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Advice – Forbidding sleepovers.

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Anonymous writes…

“I have a situation that I’m unsure how to feel about and that makes it difficult to decide my actions.

I’ve been married for ten years, we’ve been poly for not quite two years. During the first 1.5 years they dated and I did not, they never got to the point of a sexual relationship with anyone they talked to until very recently (November) and the relationship ended on bad terms. I have started dating and I am ready to have a sexual relationship including sleepovers.

My partner has recently come out as a trans woman. This is obviously big news and has changed some things at home. I’m still adjusting to the idea and being as supportive as possible. I’ve known less than two weeks. I don’t know if this is relevant.

My partner has stated that my new boyfriend (3 month relationship) is not allowed to come to our house and if I were to sleep at boyfriend’s house then partner would have to decide if they wanted to continue in our marriage. Partner does not like boyfriend and experiences jealousy in ways that I never have. I feel the reasons are unsubstantiated and based on miscommunication on partner’s side of the conversation. Partner has stated that the idea of boyfriend and I having a sexual relationship “bothers” them but I am free to make that choice despite their discomfort. To be clear: boyfriend and I have not been forbidden to have sex, we have only been asked to not have sleepovers (at the risk of divorce). Boyfriend is not allowed to come to our house per partner’s boundary.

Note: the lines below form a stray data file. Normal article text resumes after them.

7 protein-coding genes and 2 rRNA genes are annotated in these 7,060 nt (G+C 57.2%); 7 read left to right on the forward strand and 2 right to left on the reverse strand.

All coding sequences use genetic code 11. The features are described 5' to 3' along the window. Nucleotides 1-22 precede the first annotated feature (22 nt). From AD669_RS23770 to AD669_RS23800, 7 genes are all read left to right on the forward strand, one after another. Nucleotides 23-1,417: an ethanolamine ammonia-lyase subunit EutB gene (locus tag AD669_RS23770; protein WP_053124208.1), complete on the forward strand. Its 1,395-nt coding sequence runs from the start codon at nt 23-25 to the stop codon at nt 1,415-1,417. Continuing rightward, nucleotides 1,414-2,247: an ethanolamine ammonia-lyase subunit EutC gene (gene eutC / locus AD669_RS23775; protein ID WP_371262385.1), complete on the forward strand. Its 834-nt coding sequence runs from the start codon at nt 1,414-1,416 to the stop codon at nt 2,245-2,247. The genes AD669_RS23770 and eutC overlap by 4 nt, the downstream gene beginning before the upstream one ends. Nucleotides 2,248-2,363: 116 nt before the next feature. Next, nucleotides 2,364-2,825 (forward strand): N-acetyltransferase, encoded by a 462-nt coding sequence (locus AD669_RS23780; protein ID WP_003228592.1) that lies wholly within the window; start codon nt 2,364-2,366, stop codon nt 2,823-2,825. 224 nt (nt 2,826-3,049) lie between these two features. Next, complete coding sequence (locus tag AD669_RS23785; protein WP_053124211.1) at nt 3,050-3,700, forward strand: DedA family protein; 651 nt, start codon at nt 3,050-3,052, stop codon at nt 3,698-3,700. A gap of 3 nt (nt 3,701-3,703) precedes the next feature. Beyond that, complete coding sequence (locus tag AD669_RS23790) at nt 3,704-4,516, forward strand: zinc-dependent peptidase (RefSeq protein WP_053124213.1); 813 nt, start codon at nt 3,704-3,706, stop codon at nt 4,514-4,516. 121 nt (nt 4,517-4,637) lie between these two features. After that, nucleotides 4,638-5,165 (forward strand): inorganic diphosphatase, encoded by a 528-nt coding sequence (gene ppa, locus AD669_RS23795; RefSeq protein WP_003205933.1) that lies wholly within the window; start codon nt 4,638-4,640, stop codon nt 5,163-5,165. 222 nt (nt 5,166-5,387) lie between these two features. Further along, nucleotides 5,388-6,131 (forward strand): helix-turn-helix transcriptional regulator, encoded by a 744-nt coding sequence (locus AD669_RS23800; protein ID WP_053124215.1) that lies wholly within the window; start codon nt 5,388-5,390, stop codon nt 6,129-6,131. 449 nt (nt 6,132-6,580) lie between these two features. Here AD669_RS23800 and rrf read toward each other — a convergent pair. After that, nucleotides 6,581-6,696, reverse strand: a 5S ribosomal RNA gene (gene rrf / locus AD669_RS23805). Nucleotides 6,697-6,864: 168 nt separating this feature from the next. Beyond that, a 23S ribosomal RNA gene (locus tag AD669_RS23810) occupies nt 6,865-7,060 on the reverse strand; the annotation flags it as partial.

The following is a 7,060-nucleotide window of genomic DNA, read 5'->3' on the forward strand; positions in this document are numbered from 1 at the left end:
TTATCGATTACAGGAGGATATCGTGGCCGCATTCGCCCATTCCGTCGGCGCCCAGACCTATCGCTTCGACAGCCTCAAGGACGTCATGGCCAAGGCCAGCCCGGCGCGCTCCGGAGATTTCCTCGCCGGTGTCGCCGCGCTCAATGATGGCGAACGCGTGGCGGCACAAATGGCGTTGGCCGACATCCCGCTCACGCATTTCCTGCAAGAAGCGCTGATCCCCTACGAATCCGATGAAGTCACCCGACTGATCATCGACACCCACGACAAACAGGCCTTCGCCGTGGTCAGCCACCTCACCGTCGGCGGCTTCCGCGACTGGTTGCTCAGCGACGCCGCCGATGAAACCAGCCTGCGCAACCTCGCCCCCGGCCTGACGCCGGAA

I’m doing my best to be understanding and supportive. It seems like this new boundary is unfair to me and I’m having trouble accepting it.

Could I get some outside perspective please? I don’t know how to even approach a conversation about any of this anymore.

Please feel free to ask for any more details that I might have forgotten about. Thank you for reading and for any potential insight!”

Dear Anonymous,

Let’s first talk about the differences between boundaries and rules. Boundaries are internally driven, mutually communicated, and externally exercised guidelines. Rules are externally driven, mutually communicated, and externally exercised restrictions. Boundaries sound like, “I will not be in a relationship with someone who will have overnights in our shared house with other partners.” Rules sound like, “You cannot have overnights with your partners in our shared house.” The ultimate result might be the same – end of a relationship – but the phrasing makes the difference. In a boundary, the boundary communicator owns the communication, assessment, and enforcement in its entirety. Whereas in a rule, the rule is meant to be acknowledged, assessed, and enforced by everyone involved.

So to get the verbiage correct, your partner communicated a rule, not boundary. And it is also conditioned with a threat of a divorce. You also mentioned that this is one-directional, as in he is allowed to have sleepovers but you’re not.

I have long held a very personal belief that polyamorous identity is not only hinged on whether or not you can have multiple satisfying relationships, but also dependent on whether or not you are okay with your partners also having multiple relationships. It is easy to sleep with and date multiple people. It takes a significantly more emotional labor to manage jealousy and insecurity in order to accept that their partners will love others as well.